The majority of CIOs have never needed to balance IT projects with a business’s sales numbers. But they should be more business minded and ensure that the technology they implement has a positive ROI for the business. According to a 2019 CIO.com survey, 81% of IT leaders agree that CIOs are now under extreme pressure to secure their investments and prove ROI.
Before major initiatives can get underway, C-suite executives and shareholders want to know if the investment will have a positive impact on the enterprise. To earn the support of stakeholders, CIOs must weigh the anticipated returns against costs to determine the value, or ROI, of an investment to the business.
Throughout the ROI calculation process, there are two fundamental questions CIOs should keep in mind, regardless of the complexities of the IT initiative or how complicated it is to prioritize them. One, does this project need to be completed at all? And two, if there are multiple approved projects, in what order should they be done?
The basic, but useful, metric for the ROI formula is:
ROI% = (Return – Cost of Investment) ÷ Cost of Investment x 100
A project with a higher ROI is likely to return more benefits to the business and should be prioritized over those with low ROIs. Although the equation may seem simple, there are a number of considerations to factor in, as forecasting can be thrown off if key elements are missed.
Hard Benefits versus Soft Benefits
There can be tangible and intangible benefits to any IT project. The tangible benefits are hard costs that a dollar amount can be ascribed to. For instance, hard costs might include increased productivity which reduces the time to finish a task, or an identifiable number of employee hours saved from fewer errors.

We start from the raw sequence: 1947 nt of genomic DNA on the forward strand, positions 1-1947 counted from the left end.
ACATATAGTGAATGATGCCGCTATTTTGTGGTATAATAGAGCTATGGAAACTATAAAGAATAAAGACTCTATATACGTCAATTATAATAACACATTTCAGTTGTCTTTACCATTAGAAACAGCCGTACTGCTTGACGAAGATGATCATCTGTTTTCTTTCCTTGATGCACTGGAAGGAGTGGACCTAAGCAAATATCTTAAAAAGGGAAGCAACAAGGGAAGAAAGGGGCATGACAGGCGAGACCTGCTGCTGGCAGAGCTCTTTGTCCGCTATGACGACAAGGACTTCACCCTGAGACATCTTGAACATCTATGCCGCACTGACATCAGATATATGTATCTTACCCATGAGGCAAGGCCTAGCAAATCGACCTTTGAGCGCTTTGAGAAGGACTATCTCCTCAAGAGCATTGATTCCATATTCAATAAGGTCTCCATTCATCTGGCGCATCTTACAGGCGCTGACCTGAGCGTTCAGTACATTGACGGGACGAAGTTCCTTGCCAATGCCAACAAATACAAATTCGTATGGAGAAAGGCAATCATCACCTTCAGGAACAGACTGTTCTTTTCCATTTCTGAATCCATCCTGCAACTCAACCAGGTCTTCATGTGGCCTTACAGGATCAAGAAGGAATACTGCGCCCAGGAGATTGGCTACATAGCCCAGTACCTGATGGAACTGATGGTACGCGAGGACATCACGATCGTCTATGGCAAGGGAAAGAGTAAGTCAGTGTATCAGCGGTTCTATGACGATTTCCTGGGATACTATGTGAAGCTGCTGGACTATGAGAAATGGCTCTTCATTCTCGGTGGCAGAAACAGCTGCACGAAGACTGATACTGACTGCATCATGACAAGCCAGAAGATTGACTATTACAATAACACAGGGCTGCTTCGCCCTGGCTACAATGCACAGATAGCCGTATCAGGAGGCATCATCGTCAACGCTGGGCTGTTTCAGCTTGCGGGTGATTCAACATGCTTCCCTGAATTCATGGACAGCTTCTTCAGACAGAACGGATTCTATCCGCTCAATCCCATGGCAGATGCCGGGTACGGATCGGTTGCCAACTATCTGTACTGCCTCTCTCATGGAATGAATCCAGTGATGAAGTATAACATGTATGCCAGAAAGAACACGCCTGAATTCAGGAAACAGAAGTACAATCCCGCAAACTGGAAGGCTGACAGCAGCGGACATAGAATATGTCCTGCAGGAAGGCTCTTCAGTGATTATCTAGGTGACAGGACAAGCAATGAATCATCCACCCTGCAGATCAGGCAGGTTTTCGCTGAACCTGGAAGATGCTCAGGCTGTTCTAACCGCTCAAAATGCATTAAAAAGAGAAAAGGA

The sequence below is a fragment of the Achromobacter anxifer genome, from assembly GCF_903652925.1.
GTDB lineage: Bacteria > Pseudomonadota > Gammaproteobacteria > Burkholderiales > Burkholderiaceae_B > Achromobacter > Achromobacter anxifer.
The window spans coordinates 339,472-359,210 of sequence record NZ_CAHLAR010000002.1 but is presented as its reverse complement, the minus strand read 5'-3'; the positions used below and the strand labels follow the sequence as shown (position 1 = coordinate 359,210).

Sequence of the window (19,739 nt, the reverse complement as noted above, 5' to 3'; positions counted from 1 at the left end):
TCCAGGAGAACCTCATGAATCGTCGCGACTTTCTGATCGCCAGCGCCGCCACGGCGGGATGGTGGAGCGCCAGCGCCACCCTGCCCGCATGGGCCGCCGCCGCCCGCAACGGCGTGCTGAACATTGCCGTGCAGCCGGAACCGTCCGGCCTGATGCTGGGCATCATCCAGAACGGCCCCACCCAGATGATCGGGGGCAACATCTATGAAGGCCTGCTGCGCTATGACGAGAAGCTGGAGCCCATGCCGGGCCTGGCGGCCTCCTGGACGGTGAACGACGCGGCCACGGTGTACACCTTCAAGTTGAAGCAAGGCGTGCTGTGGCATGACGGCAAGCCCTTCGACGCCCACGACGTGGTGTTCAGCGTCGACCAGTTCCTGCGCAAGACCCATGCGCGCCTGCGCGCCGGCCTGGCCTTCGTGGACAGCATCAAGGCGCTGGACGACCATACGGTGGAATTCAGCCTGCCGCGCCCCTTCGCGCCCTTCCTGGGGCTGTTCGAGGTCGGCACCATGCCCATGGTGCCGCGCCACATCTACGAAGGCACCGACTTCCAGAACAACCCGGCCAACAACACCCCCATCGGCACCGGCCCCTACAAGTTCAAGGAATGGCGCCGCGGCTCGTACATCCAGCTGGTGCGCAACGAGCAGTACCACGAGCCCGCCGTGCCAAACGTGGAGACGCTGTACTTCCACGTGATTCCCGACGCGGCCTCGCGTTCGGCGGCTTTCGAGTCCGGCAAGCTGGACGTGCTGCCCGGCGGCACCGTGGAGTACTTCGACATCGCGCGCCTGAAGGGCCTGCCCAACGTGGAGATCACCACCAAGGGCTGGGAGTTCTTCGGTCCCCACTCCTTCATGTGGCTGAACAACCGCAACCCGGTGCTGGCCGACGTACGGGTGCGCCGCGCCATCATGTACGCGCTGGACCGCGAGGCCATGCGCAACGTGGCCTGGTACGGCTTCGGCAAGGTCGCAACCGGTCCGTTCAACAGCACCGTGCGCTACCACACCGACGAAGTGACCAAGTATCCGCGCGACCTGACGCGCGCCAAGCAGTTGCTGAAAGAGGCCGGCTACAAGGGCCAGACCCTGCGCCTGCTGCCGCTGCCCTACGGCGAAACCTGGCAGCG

Examples of soft, or non-financial costs—which are harder to quantify—can include an increase in customer satisfaction, or more accurate information reporting.
It’s critical to be realistic when determining the soft benefits of an IT project, and they should not be included in the ROI calculation. However, they are important factors in decision-making, and should be explained fully in the business case for the project.
Engage and collaborate for a thorough IT ROI calculation
IT projects affect business segments outside of the IT department. Therefore, it’s vital to seek ownership and support of the ROI calculations from other business units, which may have valuable insights when it comes to identifying missed costs or benefits. Approach all business departments that will be affected by the new project, get their input on estimating the hard benefits and costs, and include the numbers in the total.
It’s also worth asking for input from corporate executives, particularly the Chief Financial Officer or the Chief Operating Officer, who have broad knowledge of the enterprise. They can help point out possible tangible benefits or costs not anticipated.